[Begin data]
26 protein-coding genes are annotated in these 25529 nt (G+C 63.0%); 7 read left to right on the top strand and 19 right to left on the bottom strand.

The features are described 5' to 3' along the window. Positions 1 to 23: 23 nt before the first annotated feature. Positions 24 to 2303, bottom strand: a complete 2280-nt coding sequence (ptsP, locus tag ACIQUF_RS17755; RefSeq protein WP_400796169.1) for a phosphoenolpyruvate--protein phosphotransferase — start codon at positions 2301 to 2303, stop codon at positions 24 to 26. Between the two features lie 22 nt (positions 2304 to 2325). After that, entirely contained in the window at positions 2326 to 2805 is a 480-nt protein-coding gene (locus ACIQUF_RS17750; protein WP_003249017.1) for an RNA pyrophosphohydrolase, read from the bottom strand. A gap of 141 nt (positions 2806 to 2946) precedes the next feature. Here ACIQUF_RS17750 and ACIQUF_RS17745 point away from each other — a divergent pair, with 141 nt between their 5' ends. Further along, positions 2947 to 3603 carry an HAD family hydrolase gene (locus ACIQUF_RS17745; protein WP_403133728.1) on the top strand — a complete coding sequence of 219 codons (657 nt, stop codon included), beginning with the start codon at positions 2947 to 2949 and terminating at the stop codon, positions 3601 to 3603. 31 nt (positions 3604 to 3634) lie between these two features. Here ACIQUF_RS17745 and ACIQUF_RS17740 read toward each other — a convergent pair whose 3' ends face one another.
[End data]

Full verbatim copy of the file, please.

26 protein-coding genes are annotated in these 25529 nt (G+C 63.0%); 7 read left to right on the top strand and 19 right to left on the bottom strand.

The features are described 5' to 3' along the window. Positions 1 to 23: 23 nt before the first annotated feature. Positions 24 to 2303, bottom strand: a complete 2280-nt coding sequence (ptsP, locus tag ACIQUF_RS17755; RefSeq protein WP_400796169.1) for a phosphoenolpyruvate--protein phosphotransferase — start codon at positions 2301 to 2303, stop codon at positions 24 to 26. Between the two features lie 22 nt (positions 2304 to 2325). After that, entirely contained in the window at positions 2326 to 2805 is a 480-nt protein-coding gene (locus ACIQUF_RS17750; protein WP_003249017.1) for an RNA pyrophosphohydrolase, read from the bottom strand. A gap of 141 nt (positions 2806 to 2946) precedes the next feature. Here ACIQUF_RS17750 and ACIQUF_RS17745 point away from each other — a divergent pair, with 141 nt between their 5' ends. Further along, positions 2947 to 3603 carry an HAD family hydrolase gene (locus ACIQUF_RS17745; protein WP_403133728.1) on the top strand — a complete coding sequence of 219 codons (657 nt, stop codon included), beginning with the start codon at positions 2947 to 2949 and terminating at the stop codon, positions 3601 to 3603. 31 nt (positions 3604 to 3634) lie between these two features. Here ACIQUF_RS17745 and ACIQUF_RS17740 read toward each other — a convergent pair whose 3' ends face one another.